Though his employees have been following this procedure and do not have a history of mistreatment, Partin explained that “It just takes one to get a big lawsuit.”
As an example of this, the jail was without hot water for the second time since 2016. A water line in the boiler room broke. The ensuing leak shortage out the computer system that controlled the boiler. Partin personally went to every cell in the jail and explained to the inmates what was going on and how they were fixing it.
Corrections officers are also working with spiritual leaders, bible studies, the courts and more to ensure there are no time conflicts with scheduled meetings.
The daily average costs in the jail are down. In August, the jail spent $3,700 on food. In September, the jail spent $3,200 due to the lower population.
“That’s what we like to see,” Partin said.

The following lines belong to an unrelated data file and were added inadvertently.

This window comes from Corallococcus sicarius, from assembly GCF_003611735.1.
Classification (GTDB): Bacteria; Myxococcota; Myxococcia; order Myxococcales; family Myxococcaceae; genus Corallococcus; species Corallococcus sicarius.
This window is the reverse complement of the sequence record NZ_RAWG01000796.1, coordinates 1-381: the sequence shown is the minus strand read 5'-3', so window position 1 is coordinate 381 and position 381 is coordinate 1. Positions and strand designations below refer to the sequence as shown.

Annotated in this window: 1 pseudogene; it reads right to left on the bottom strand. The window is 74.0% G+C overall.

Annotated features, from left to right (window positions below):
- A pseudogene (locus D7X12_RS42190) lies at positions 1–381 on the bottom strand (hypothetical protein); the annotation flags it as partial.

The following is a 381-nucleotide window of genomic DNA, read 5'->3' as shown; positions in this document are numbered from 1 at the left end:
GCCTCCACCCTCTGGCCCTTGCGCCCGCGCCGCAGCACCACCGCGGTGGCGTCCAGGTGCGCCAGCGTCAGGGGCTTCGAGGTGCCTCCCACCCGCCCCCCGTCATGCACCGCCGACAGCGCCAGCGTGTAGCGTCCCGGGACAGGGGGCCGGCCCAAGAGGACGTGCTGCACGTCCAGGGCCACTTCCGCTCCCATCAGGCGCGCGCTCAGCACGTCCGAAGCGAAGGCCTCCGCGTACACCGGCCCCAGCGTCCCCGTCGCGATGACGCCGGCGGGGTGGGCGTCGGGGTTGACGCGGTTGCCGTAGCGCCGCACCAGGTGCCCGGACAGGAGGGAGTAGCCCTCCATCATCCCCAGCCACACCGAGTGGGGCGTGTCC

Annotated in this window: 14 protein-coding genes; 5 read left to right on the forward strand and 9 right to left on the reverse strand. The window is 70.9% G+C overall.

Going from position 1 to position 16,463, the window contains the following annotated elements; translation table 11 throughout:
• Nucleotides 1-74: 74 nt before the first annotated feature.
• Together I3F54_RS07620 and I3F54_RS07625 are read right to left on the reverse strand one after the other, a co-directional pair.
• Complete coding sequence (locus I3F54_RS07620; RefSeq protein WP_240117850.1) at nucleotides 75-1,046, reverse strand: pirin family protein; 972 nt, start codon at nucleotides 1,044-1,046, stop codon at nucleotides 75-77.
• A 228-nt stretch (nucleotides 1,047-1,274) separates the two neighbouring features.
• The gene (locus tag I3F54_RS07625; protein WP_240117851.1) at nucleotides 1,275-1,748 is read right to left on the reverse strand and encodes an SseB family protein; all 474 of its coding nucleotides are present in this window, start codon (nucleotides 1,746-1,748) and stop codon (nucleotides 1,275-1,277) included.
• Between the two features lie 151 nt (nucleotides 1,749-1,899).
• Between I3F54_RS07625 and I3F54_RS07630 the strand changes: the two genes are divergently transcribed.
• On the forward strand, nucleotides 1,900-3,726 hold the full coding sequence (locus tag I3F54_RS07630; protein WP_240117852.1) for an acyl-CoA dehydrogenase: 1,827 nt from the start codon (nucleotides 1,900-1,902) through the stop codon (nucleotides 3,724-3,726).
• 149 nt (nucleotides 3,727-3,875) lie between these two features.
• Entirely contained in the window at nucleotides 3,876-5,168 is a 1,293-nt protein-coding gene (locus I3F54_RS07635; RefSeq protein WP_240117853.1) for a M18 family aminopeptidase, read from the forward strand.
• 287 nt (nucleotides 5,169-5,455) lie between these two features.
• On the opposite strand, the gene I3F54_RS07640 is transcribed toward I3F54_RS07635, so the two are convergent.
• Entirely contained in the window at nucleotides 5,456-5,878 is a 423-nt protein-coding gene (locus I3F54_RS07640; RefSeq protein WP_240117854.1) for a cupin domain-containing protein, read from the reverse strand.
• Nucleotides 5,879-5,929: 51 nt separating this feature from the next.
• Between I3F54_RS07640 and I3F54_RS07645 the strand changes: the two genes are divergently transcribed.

Partin is working on all facets of the department, from training to the courthouse.
“I am trying to analyze everything from the time you come up the driveway to when you go down the driveway and leave – mitigate issues that cost us money and downtime and cost us safety issues,” he said. “It just takes time to build.”
Daniel Ray was hired as the general department instruction officer. He has been working to compile and build individual training records for all department personnel. What Ray and Partin have found, many of the employees have training records listed in the wrong files – it’s Ray’s job to find all of that information and compile it into one training document per officer. Ray is working with Captain Chris Patterson from Manchester Police and plans on mimicking his process.
The files are important for ease of access for department officials and auditors. This way, all of the information will be in one place and nothing will be left out. Ray explained that many of the officers are instructors in certain topics, which he didn’t necessarily know about until he started organizing their files.
This won’t only make in-service training better, it “Takes these officers and pull out the potential they have,” Ray said.